Please use this identifier to cite or link to this item: http://hdl.handle.net/11434/1185
Title: Effectiveness of an intervention to improve risk factor knowledge in patients with stroke: a randomized controlled trial.
Epworth Authors: Gerraty, Richard
Other Authors: Olaiya, Muideen
Cadilhac, Dominique
Kim, Joosup
Ung, David
Nelson, Mark
Srikanth, Velandai
Bladin, Christopher
Fitzgerald, Sharyn
Phan, Thanh
Frayne, Judith
Thrift, Amanda
Keywords: Health Knowledge
Health Attitudes
Health Practice
Transient Ischemic Attack
TIA
Patient Education
Methods
Risk Factors
Stroke
Survivors
Treatment Outcomes
Interventions
Risk Awareness
Secondary Prevention
Nurse-Led Intervention
Knowledge Improvement
Risk Factor Management
Health Care Plans
Neurosciences Clinical Institute, Epworth HealthCare, Victoria, Australia
Department of Medicine, Epworth Healthcare, Australia.
Issue Date: Apr-2017
Publisher: Lippincott Williams & Wilkins
Citation: Stroke. 2017 Apr; 48(4): pp 1101-1103
Abstract: BACKGROUND AND PURPOSE: Despite the benefit of risk awareness in secondary prevention, survivors of stroke are often unaware of their risk factors. We determined whether a nurse-led intervention improved knowledge of risk factors in people with stroke or transient ischemic attack. METHODS: Prospective study nested within a randomized controlled trial of risk factor management in survivors of stroke or transient ischemic attack. INTERVENTION: 3 nurse education visits and specialist review of care plans. OUTCOME: unprompted knowledge of risk factors of stroke or transient ischemic attack at 24 months. Effect of intervention on knowledge and factors associated with knowledge were determined using multivariable regression models. RESULTS: Knowledge was assessed in 268 consecutive participants from the main trial, 128 in usual care and 140 in the intervention. Overall, 34% of participants were unable to name any risk factor. In adjusted analyses, the intervention group had better overall knowledge than controls (incidence risk ratio, 1.26; 95% confidence interval, 1.00-1.58). Greater functional ability and polypharmacy were associated with better knowledge and older age and having more comorbidities associated with poorer knowledge. CONCLUSIONS: Overall knowledge of risk factors of stroke or transient ischemic attack was better in the intervention group than controls. However, knowledge was generally poor. New and more effective strategies are required, especially in subgroups identified as having poor knowledge.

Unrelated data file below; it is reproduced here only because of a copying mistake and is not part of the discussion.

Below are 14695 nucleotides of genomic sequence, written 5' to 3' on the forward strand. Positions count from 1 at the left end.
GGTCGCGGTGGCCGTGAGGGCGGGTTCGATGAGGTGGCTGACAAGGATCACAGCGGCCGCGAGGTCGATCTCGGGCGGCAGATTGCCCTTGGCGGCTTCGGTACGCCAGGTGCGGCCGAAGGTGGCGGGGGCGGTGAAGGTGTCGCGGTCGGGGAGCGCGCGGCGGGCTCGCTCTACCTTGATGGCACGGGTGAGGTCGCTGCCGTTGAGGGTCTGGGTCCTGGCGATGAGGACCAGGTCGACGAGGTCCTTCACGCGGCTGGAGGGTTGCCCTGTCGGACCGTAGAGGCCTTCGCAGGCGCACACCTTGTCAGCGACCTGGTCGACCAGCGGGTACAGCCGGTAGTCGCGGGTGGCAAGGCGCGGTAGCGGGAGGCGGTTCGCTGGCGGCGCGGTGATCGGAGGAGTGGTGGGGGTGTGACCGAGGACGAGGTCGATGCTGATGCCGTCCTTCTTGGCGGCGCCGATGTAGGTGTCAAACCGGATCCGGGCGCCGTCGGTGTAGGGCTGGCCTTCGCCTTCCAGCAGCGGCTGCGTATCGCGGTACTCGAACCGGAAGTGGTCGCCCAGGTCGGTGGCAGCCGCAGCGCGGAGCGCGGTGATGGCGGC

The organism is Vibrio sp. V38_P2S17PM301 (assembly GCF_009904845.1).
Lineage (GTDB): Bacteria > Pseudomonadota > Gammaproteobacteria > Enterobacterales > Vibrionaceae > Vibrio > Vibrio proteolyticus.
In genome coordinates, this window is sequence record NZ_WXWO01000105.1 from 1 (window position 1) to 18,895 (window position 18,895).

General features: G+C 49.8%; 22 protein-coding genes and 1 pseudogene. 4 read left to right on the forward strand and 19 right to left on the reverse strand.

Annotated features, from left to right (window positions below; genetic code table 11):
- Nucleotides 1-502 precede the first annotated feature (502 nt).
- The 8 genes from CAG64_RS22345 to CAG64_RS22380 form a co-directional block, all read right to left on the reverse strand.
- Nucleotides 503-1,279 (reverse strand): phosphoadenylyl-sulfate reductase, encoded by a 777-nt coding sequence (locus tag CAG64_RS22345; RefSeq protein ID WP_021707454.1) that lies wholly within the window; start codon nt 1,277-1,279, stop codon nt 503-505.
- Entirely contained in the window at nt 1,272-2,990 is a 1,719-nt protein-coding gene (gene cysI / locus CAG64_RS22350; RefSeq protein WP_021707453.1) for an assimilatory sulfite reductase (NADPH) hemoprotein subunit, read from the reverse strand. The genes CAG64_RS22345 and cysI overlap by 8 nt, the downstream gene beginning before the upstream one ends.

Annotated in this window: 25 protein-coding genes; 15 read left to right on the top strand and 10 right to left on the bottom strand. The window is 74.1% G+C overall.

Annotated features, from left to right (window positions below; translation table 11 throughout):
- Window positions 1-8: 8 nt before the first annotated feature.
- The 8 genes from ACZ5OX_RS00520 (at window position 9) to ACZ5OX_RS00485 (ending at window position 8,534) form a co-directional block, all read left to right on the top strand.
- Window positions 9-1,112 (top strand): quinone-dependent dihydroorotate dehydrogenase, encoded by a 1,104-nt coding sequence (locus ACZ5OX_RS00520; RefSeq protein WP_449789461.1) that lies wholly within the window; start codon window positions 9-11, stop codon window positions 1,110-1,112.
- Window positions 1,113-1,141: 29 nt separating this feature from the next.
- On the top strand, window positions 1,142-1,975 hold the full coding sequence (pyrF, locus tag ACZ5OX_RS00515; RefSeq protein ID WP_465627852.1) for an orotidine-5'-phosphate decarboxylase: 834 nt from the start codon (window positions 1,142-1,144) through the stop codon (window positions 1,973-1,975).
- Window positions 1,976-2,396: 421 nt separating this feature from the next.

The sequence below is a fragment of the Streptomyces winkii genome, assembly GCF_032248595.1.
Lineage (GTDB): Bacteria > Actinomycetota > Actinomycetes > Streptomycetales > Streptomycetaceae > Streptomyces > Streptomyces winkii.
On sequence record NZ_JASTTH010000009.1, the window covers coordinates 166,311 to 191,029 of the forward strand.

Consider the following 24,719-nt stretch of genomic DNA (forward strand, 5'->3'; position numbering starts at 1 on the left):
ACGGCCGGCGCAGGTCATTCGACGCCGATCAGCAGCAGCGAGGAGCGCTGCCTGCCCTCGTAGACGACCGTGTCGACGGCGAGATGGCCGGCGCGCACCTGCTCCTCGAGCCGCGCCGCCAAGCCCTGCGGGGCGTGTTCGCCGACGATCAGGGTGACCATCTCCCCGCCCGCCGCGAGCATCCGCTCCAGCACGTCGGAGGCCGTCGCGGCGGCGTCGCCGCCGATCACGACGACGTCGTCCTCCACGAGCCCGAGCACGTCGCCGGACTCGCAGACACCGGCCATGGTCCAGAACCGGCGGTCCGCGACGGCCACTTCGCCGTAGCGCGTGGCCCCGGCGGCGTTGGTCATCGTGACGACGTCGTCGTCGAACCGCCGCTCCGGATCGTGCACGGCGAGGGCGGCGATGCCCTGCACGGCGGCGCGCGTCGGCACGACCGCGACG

URI: http://hdl.handle.net/11434/1185
DOI: 10.1161/STROKEAHA.116.016229
PubMed URL: https://www.ncbi.nlm.nih.gov/pubmed/28250198
ISSN: 0039-2499
1524-4628
Journal Title: Stroke
Type: Journal Article
Affiliated Organisations: Departments of Medicine and Epidemiology and Preventive Medicine, Monash University, Melbourne, VIC, Australia
Stroke Division, Florey Institute of Neuroscience and Mental Health, Parkville, VIC, Australia
Menzies Institute for Medical Research, Hobart, TAS, Australia
Department of Neurosciences, Box Hill Hospital, VIC, Australia
Department of Neurology, Alfred Hospital, Melbourne, VIC, Australia
Type of Clinical Study or Trial: Randomized Controlled Clinical Trial
Appears in Collections:Neurosciences

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